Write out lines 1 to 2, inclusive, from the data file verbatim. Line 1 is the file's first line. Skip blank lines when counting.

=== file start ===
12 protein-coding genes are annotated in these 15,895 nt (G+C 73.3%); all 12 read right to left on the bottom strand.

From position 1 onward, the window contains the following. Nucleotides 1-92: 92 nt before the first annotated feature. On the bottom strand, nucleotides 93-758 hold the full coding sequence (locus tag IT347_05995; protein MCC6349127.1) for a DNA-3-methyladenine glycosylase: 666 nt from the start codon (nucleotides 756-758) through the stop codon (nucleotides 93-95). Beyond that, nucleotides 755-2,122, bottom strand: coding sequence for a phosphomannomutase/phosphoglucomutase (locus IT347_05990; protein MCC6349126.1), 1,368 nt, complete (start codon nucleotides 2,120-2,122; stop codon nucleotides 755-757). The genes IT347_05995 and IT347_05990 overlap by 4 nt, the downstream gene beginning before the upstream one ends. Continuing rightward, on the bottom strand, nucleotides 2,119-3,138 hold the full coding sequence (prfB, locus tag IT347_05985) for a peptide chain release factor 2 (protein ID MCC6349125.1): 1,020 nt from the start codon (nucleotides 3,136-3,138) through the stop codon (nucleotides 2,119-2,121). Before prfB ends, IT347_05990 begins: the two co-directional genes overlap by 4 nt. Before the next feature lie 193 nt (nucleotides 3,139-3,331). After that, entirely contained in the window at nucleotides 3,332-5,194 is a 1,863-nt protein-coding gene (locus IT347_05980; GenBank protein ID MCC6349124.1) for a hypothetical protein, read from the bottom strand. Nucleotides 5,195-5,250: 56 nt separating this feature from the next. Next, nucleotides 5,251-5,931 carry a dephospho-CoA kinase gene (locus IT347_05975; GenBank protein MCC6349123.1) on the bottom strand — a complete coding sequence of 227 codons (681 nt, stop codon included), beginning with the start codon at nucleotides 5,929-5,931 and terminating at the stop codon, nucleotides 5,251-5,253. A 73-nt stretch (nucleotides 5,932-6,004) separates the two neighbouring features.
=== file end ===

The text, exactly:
12 protein-coding genes are annotated in these 15,895 nt (G+C 73.3%); all 12 read right to left on the bottom strand.

From position 1 onward, the window contains the following. Nucleotides 1-92: 92 nt before the first annotated feature. On the bottom strand, nucleotides 93-758 hold the full coding sequence (locus tag IT347_05995; protein MCC6349127.1) for a DNA-3-methyladenine glycosylase: 666 nt from the start codon (nucleotides 756-758) through the stop codon (nucleotides 93-95). Beyond that, nucleotides 755-2,122, bottom strand: coding sequence for a phosphomannomutase/phosphoglucomutase (locus IT347_05990; protein MCC6349126.1), 1,368 nt, complete (start codon nucleotides 2,120-2,122; stop codon nucleotides 755-757). The genes IT347_05995 and IT347_05990 overlap by 4 nt, the downstream gene beginning before the upstream one ends. Continuing rightward, on the bottom strand, nucleotides 2,119-3,138 hold the full coding sequence (prfB, locus tag IT347_05985) for a peptide chain release factor 2 (protein ID MCC6349125.1): 1,020 nt from the start codon (nucleotides 3,136-3,138) through the stop codon (nucleotides 2,119-2,121). Before prfB ends, IT347_05990 begins: the two co-directional genes overlap by 4 nt. Before the next feature lie 193 nt (nucleotides 3,139-3,331). After that, entirely contained in the window at nucleotides 3,332-5,194 is a 1,863-nt protein-coding gene (locus IT347_05980; GenBank protein ID MCC6349124.1) for a hypothetical protein, read from the bottom strand. Nucleotides 5,195-5,250: 56 nt separating this feature from the next. Next, nucleotides 5,251-5,931 carry a dephospho-CoA kinase gene (locus IT347_05975; GenBank protein MCC6349123.1) on the bottom strand — a complete coding sequence of 227 codons (681 nt, stop codon included), beginning with the start codon at nucleotides 5,929-5,931 and terminating at the stop codon, nucleotides 5,251-5,253. A 73-nt stretch (nucleotides 5,932-6,004) separates the two neighbouring features.